Super Hard Water and pH - The Planted Tank Forum
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post #1 of 10 (permalink) Old 09-10-2015, 10:51 PM Thread Starter
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Super Hard Water and pH

I knew I had very hard water here, the API test strips max out at 180ppm GH and that's what I've read. I got guppies, thinking that would suit them but I've been having consistent issues with high pH (around 8.0, and I'm using liquid reagent tests from API for this, I know I just said strips, bare with me). I finally did a pH test on 5ml of my pH down solution just to confirm it wasn't defective.

Well my liquid reagent GH and KH tests came today and I now know my GH is around 270ppm (took 15 drops, and the color change was not as strong as I've seen with past tanks so I think I'm on the bubble of 15/16).

The fish are very active. My plants have only been in about a week but they are all very green. Ammonia is reading 0ppm. I don't know what to do besides do water changes with purified water? I've put like 10x the recommended dose of pH down into the tank (checking pH at 20min and 2hrs to confirm no sudden swings) and that's only been able to keep me between about 7.5 and 8.0.

Help?
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post #2 of 10 (permalink) Old 09-10-2015, 11:08 PM
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Don't bother with chemical treatments to adjust pH, they are a waste of money and can cause irradice pH swings which can stress fish. If you really want to lower pH consider mixing your tap with RO or DI water, be mindful to do very slow gradual change/ratio increase until you get to desired level so as not to shock fish. With RO or DI you'll have softer water and be able to easily bring pH down further naturally with tannins from driftwood or say IAL (Indian almond leaves) which are much better than chemical additives.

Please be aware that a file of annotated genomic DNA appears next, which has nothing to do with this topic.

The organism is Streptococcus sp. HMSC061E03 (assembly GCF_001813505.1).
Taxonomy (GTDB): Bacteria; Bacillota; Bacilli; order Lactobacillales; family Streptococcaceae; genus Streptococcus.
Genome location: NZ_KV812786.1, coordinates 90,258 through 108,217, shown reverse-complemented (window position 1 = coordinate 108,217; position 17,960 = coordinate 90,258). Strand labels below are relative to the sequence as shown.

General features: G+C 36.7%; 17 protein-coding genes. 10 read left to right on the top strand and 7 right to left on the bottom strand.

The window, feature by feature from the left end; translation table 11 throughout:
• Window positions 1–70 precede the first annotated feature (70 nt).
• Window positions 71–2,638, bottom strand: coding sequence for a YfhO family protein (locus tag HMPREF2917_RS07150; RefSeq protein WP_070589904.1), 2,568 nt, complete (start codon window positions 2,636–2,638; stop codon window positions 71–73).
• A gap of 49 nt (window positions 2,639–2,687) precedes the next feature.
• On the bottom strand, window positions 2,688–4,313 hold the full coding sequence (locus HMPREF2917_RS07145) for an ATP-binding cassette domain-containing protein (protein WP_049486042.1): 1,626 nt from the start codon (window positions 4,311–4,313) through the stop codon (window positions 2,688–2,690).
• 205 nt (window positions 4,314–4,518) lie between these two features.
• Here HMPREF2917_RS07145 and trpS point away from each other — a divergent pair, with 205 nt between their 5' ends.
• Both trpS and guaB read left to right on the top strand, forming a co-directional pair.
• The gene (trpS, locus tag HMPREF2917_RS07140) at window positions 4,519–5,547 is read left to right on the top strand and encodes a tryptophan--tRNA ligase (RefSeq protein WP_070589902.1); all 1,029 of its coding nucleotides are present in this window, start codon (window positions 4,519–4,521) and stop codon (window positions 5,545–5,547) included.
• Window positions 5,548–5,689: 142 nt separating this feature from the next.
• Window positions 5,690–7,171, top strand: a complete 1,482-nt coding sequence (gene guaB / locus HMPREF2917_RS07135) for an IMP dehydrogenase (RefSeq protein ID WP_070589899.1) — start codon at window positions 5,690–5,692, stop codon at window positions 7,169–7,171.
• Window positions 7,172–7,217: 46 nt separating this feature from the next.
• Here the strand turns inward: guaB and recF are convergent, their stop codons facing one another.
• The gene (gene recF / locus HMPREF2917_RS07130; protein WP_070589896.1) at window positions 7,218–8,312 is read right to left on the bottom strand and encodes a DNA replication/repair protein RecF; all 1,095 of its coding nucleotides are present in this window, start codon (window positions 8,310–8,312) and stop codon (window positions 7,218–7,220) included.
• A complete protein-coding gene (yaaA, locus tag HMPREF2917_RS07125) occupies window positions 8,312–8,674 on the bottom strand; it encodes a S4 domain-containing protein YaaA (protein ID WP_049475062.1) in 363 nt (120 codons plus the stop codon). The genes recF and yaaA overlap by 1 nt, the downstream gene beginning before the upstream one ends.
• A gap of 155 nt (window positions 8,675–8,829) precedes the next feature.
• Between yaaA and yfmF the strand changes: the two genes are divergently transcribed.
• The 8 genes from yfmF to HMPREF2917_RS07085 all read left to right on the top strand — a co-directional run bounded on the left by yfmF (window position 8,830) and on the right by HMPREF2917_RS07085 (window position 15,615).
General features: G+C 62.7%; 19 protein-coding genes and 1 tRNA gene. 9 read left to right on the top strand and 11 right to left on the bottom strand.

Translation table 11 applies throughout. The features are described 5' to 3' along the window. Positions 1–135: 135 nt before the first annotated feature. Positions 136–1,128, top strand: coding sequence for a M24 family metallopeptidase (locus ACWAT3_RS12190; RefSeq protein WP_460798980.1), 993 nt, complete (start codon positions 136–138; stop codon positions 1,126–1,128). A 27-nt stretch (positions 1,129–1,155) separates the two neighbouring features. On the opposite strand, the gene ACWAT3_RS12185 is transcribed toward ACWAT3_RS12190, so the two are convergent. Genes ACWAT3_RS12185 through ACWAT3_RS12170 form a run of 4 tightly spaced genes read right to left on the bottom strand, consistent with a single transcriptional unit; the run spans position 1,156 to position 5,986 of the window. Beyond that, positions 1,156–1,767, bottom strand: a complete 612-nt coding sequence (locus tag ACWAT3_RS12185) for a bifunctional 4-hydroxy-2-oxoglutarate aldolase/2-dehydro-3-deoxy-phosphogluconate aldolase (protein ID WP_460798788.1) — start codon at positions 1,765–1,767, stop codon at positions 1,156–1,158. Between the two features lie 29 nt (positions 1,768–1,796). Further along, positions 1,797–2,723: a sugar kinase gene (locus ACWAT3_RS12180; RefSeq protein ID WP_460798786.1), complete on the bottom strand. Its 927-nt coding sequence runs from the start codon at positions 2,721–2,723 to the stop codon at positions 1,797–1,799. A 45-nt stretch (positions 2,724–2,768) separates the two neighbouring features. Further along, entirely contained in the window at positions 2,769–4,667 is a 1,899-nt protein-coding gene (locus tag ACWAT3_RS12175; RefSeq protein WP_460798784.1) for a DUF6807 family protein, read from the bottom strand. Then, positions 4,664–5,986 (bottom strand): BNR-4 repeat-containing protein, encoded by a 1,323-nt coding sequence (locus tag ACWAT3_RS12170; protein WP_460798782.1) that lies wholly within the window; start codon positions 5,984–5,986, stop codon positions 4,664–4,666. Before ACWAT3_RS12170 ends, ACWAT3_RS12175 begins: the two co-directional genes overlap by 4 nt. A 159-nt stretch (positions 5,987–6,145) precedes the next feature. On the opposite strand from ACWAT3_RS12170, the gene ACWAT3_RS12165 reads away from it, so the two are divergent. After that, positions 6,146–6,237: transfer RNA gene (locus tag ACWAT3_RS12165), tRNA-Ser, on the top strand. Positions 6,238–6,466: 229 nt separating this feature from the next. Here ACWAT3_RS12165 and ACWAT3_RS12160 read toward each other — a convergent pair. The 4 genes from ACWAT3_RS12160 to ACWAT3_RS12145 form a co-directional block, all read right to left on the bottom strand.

Personally I don't mess with pH or hardness and just keep fish and plants that can live in the range I have (7.pH, 210 TDS, 8 GH, 4 KH).

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post #3 of 10 (permalink) Old 09-10-2015, 11:52 PM
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Unless you have a really strong desire to butt your head into the wall, look over the options of using what water you have. Much is written to tell us we need XX PH or XX hardness, but keep in mind that the fish and plants can't read!
While it is possible to change your water, run through which is more satisfied in your case, a guy who fights nature or one who has time to set around and watch the fish grow.
I have super hard, super alkaline water and find no real problems with growing both fish and plants. Look over what might work in the water first, then try a few to see how it works. If they totally refuse, I change out the plants or fish.
But then I don't have any that I can say refused on that basis. Some do refuse to live but then I have killed lots of things without it being the water's fault. When I find them dead in the floor for instance?
I go for what works far more often than what is hard. Adjusting water full time is hard.
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post #4 of 10 (permalink) Old 09-11-2015, 01:07 AM
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What have you found to do well on your water?
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post #5 of 10 (permalink) Old 09-11-2015, 02:54 AM